Animal welfare groups are worried more dogs could be put down under Auckland Council proposals to close one of the city's three dog shelters.
Council shelters euthanised 6833 dogs during the previous financial year and acted on more than 33,000 callouts and animal-related jobs.
However, the economic fallout from Covid-19 was now expected to punch a $525 million hole in the council's budget - the highest faced by any council and the highest in the city's history.
• Taupō and Tūrangi animal shelters 'inundated' with unwanted animals
• Pet Refuge: A look inside the shelter that will house pets of domestic violence
• Pet Refuge: New shelter will house domestic violence pets while owners chase safety
• Kansas City animal shelter empty after football star fulfils Super Bowl promise to pay adoption fees for all dogs
To plug the gaping hole, council bean counters have released an "emergency budget" proposing infrastructure spending cuts and a reduction in popular services like libraries and community centres.
The proposals also included plans to close one of Auckland's three city animal shelters as well as the Waiheke Island shelter to deliver a $300,000 saving.
Andrea Midgen, chief executive of animal welfare group SPCA, worried the proposed closures may be a knee-jerk reaction.
She said it was important the council didn't just look at the cost savings but also studied whether the two remaining shelters would have enough room for all the dogs picked up.
"That is a concern, if they end up with limited capacity, would the euthanasia numbers go up for the wrong reasons," she said.
It comes as the SPCA was battling a backlog of dogs in its shelters needing rehoming because city vets weren't able to complete desexing procedures on the animals during lockdown.
However, Auckland Council's director of Regulatory Services, Craig Hobbs, said "animal management" services were important, but difficult financial decisions had to be made.
The planned closures of the shelters were also open for the public to comment on before June 19, and he urged people to do so.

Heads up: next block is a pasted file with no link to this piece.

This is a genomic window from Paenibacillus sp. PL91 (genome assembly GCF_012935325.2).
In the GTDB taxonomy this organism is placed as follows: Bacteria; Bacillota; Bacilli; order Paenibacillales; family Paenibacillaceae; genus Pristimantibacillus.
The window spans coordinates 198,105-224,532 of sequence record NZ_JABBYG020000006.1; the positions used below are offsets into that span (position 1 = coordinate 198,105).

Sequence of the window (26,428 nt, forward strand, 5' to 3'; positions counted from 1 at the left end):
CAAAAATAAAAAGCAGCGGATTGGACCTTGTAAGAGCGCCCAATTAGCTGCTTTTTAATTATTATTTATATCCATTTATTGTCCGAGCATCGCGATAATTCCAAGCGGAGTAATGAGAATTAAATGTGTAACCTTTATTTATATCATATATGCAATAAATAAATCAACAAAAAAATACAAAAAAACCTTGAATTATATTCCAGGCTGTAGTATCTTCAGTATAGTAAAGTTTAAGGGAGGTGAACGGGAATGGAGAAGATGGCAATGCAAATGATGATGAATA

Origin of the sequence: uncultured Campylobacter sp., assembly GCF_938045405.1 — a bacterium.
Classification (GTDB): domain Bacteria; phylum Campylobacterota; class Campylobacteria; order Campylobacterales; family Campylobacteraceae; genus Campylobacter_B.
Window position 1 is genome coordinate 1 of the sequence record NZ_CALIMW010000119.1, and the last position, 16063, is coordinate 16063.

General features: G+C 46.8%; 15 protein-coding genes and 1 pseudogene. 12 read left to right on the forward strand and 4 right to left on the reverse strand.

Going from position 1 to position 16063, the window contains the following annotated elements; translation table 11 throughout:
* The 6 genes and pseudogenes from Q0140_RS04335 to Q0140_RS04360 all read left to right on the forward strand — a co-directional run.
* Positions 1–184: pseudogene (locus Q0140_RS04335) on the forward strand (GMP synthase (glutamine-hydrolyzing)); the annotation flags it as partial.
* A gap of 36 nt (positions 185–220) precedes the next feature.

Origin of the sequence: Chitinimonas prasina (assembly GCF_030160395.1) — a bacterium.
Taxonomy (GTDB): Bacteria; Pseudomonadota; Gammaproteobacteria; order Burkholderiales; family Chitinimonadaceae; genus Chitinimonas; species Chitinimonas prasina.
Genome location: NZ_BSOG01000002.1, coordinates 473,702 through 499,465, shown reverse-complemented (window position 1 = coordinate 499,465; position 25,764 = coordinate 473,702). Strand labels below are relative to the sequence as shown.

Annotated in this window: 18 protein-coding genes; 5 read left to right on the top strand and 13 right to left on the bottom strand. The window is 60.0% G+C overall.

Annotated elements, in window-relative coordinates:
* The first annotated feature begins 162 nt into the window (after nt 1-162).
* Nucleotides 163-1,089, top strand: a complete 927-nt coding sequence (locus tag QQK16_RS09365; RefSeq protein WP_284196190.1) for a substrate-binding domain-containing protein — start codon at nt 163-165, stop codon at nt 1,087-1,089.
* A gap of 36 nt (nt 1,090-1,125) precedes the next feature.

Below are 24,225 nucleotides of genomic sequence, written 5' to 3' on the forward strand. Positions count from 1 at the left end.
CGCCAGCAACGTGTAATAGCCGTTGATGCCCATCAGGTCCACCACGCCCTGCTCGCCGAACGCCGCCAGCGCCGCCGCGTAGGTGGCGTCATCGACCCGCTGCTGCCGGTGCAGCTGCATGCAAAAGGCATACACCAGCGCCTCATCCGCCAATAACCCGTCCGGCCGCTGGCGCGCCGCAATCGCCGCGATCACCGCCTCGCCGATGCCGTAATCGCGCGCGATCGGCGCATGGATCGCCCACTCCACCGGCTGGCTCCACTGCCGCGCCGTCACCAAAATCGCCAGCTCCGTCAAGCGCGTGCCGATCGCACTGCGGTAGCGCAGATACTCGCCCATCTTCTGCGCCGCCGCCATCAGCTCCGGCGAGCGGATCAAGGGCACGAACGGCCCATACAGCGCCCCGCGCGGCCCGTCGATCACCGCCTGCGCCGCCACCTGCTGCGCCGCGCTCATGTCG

Council currently operated animal shelters in Manukau, Henderson and Silverdale.
The Manukau shelter had 3666 dogs impounded in the 2018/19 financial year with 2236 returned to their owners, 1180 euthanised and 250 adopted.
There were 1484 dogs impounded in Henderson, 1107 returned to their owners, 246 euthanised and 153 adopted.
The Silverdale shelter had 1639 impounded, 1239 returned to their owners, 247 euthanised and 153 adopted.
"We have recently implemented new processes in animal management, which enable us to return animals to their owners in shorter timeframes meaning there is less need for them to use our shelters," Hobbs said.
"This has meant we can consider the closure of one of our venues without it having any impact on our service. These are not easy decisions though and we are consulting with staff on these options."
Hobbs said the Waiheke Island shelter had already been closed for several weeks because it wasn't meeting health and safety requirements to safely house animals.
"This centre would need considerable redevelopment if it was to reopen. We have had to assess the low use of this site against the cost of refurbishment in putting forward the proposal to close this site on a more permanent basis."
He said the council was talking to staff about the best way to continue animal management services on the island, and he hoped the community would give feedback also.
SPCA's Midgen said it was important the council didn't drop services that would in turn need to be picked up by charitable groups or volunteers, who were also under enormous financial strain due to the coronavirus pandemic.
Angela Anderson from the National Dog Groomers Association and Stand up Auckland dog owners Facebook page opposed the rushed closure of shelters.
She said many dogs were ending up in shelters or with rescue groups because of unscrupulous people breeding dogs in the hope of selling them, who then ultimately abandoned those puppies that didn't sell.
She feared that as people experienced financial hardship during the Covid-19 recession, more dogs would be put into dog pounds. If the shelters didn't have room for them, there could be a greater number being put down to make way for other dogs coming in, she said.